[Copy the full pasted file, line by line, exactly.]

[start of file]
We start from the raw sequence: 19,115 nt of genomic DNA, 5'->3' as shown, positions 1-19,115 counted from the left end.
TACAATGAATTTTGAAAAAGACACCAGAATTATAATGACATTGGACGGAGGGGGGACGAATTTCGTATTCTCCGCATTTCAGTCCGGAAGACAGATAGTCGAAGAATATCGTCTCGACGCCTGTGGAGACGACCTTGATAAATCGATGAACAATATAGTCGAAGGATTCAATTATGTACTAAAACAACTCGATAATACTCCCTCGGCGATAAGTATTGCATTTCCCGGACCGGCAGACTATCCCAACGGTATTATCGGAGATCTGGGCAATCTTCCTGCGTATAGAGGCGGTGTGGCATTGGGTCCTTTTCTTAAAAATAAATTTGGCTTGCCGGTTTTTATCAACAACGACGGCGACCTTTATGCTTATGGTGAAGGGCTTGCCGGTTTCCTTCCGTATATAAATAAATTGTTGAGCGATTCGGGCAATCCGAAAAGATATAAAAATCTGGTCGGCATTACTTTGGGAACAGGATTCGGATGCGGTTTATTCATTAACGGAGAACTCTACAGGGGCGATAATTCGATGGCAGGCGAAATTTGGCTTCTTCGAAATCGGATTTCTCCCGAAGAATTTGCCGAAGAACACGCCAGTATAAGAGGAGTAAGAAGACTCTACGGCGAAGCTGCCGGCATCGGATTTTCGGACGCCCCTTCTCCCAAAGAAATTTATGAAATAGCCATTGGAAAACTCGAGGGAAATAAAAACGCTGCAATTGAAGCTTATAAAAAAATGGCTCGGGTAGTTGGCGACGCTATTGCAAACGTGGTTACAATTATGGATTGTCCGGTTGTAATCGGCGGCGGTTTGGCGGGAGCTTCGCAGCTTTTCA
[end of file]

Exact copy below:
We start from the raw sequence: 19,115 nt of genomic DNA, 5'->3' as shown, positions 1-19,115 counted from the left end.
TACAATGAATTTTGAAAAAGACACCAGAATTATAATGACATTGGACGGAGGGGGGACGAATTTCGTATTCTCCGCATTTCAGTCCGGAAGACAGATAGTCGAAGAATATCGTCTCGACGCCTGTGGAGACGACCTTGATAAATCGATGAACAATATAGTCGAAGGATTCAATTATGTACTAAAACAACTCGATAATACTCCCTCGGCGATAAGTATTGCATTTCCCGGACCGGCAGACTATCCCAACGGTATTATCGGAGATCTGGGCAATCTTCCTGCGTATAGAGGCGGTGTGGCATTGGGTCCTTTTCTTAAAAATAAATTTGGCTTGCCGGTTTTTATCAACAACGACGGCGACCTTTATGCTTATGGTGAAGGGCTTGCCGGTTTCCTTCCGTATATAAATAAATTGTTGAGCGATTCGGGCAATCCGAAAAGATATAAAAATCTGGTCGGCATTACTTTGGGAACAGGATTCGGATGCGGTTTATTCATTAACGGAGAACTCTACAGGGGCGATAATTCGATGGCAGGCGAAATTTGGCTTCTTCGAAATCGGATTTCTCCCGAAGAATTTGCCGAAGAACACGCCAGTATAAGAGGAGTAAGAAGACTCTACGGCGAAGCTGCCGGCATCGGATTTTCGGACGCCCCTTCTCCCAAAGAAATTTATGAAATAGCCATTGGAAAACTCGAGGGAAATAAAAACGCTGCAATTGAAGCTTATAAAAAAATGGCTCGGGTAGTTGGCGACGCTATTGCAAACGTGGTTACAATTATGGATTGTCCGGTTGTAATCGGCGGCGGTTTGGCGGGAGCTTCGCAGCTTTTCA